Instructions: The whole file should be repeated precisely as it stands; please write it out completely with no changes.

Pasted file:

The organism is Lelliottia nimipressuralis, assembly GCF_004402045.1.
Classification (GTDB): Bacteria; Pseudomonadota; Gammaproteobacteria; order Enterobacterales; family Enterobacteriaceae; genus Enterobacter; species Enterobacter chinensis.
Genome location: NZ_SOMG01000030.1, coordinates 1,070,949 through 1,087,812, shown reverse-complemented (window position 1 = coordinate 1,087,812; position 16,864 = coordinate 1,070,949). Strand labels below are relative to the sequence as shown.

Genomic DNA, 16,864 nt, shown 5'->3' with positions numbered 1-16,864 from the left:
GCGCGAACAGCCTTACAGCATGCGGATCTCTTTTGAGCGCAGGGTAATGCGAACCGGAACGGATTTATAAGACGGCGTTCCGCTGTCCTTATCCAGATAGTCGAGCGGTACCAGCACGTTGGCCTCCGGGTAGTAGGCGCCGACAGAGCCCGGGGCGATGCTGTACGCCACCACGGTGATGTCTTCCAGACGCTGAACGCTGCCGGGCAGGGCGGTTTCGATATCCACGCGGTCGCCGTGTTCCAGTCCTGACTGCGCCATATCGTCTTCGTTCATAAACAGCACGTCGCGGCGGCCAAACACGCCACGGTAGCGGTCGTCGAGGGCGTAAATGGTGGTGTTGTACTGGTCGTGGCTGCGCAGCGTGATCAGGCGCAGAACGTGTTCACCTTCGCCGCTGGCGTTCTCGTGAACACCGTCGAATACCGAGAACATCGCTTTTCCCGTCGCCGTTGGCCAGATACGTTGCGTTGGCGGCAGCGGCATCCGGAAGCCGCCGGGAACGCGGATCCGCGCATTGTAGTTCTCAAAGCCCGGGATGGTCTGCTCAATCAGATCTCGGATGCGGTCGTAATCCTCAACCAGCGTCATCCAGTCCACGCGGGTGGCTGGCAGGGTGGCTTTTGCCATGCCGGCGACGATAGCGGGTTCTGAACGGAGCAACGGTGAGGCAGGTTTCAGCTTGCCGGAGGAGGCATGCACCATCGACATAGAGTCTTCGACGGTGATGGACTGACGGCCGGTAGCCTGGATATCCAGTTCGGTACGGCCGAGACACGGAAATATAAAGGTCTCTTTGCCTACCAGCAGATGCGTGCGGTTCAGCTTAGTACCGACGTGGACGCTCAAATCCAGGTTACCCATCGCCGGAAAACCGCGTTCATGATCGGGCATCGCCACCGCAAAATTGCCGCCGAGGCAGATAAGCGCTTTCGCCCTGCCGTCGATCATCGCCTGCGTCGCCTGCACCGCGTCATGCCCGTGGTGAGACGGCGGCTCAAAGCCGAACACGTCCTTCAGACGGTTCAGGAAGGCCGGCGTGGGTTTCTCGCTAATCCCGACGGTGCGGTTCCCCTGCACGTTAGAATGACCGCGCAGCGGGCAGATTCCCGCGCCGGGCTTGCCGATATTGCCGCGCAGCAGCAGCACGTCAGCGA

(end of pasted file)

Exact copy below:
The organism is Lelliottia nimipressuralis, assembly GCF_004402045.1.
Classification (GTDB): Bacteria; Pseudomonadota; Gammaproteobacteria; order Enterobacterales; family Enterobacteriaceae; genus Enterobacter; species Enterobacter chinensis.
Genome location: NZ_SOMG01000030.1, coordinates 1,070,949 through 1,087,812, shown reverse-complemented (window position 1 = coordinate 1,087,812; position 16,864 = coordinate 1,070,949). Strand labels below are relative to the sequence as shown.

Genomic DNA, 16,864 nt, shown 5'->3' with positions numbered 1-16,864 from the left:
GCGCGAACAGCCTTACAGCATGCGGATCTCTTTTGAGCGCAGGGTAATGCGAACCGGAACGGATTTATAAGACGGCGTTCCGCTGTCCTTATCCAGATAGTCGAGCGGTACCAGCACGTTGGCCTCCGGGTAGTAGGCGCCGACAGAGCCCGGGGCGATGCTGTACGCCACCACGGTGATGTCTTCCAGACGCTGAACGCTGCCGGGCAGGGCGGTTTCGATATCCACGCGGTCGCCGTGTTCCAGTCCTGACTGCGCCATATCGTCTTCGTTCATAAACAGCACGTCGCGGCGGCCAAACACGCCACGGTAGCGGTCGTCGAGGGCGTAAATGGTGGTGTTGTACTGGTCGTGGCTGCGCAGCGTGATCAGGCGCAGAACGTGTTCACCTTCGCCGCTGGCGTTCTCGTGAACACCGTCGAATACCGAGAACATCGCTTTTCCCGTCGCCGTTGGCCAGATACGTTGCGTTGGCGGCAGCGGCATCCGGAAGCCGCCGGGAACGCGGATCCGCGCATTGTAGTTCTCAAAGCCCGGGATGGTCTGCTCAATCAGATCTCGGATGCGGTCGTAATCCTCAACCAGCGTCATCCAGTCCACGCGGGTGGCTGGCAGGGTGGCTTTTGCCATGCCGGCGACGATAGCGGGTTCTGAACGGAGCAACGGTGAGGCAGGTTTCAGCTTGCCGGAGGAGGCATGCACCATCGACATAGAGTCTTCGACGGTGATGGACTGACGGCCGGTAGCCTGGATATCCAGTTCGGTACGGCCGAGACACGGAAATATAAAGGTCTCTTTGCCTACCAGCAGATGCGTGCGGTTCAGCTTAGTACCGACGTGGACGCTCAAATCCAGGTTACCCATCGCCGGAAAACCGCGTTCATGATCGGGCATCGCCACCGCAAAATTGCCGCCGAGGCAGATAAGCGCTTTCGCCCTGCCGTCGATCATCGCCTGCGTCGCCTGCACCGCGTCATGCCCGTGGTGAGACGGCGGCTCAAAGCCGAACACGTCCTTCAGACGGTTCAGGAAGGCCGGCGTGGGTTTCTCGCTAATCCCGACGGTGCGGTTCCCCTGCACGTTAGAATGACCGCGCAGCGGGCAGATTCCCGCGCCGGGCTTGCCGATATTGCCGCGCAGCAGCAGCACGTCAGCGA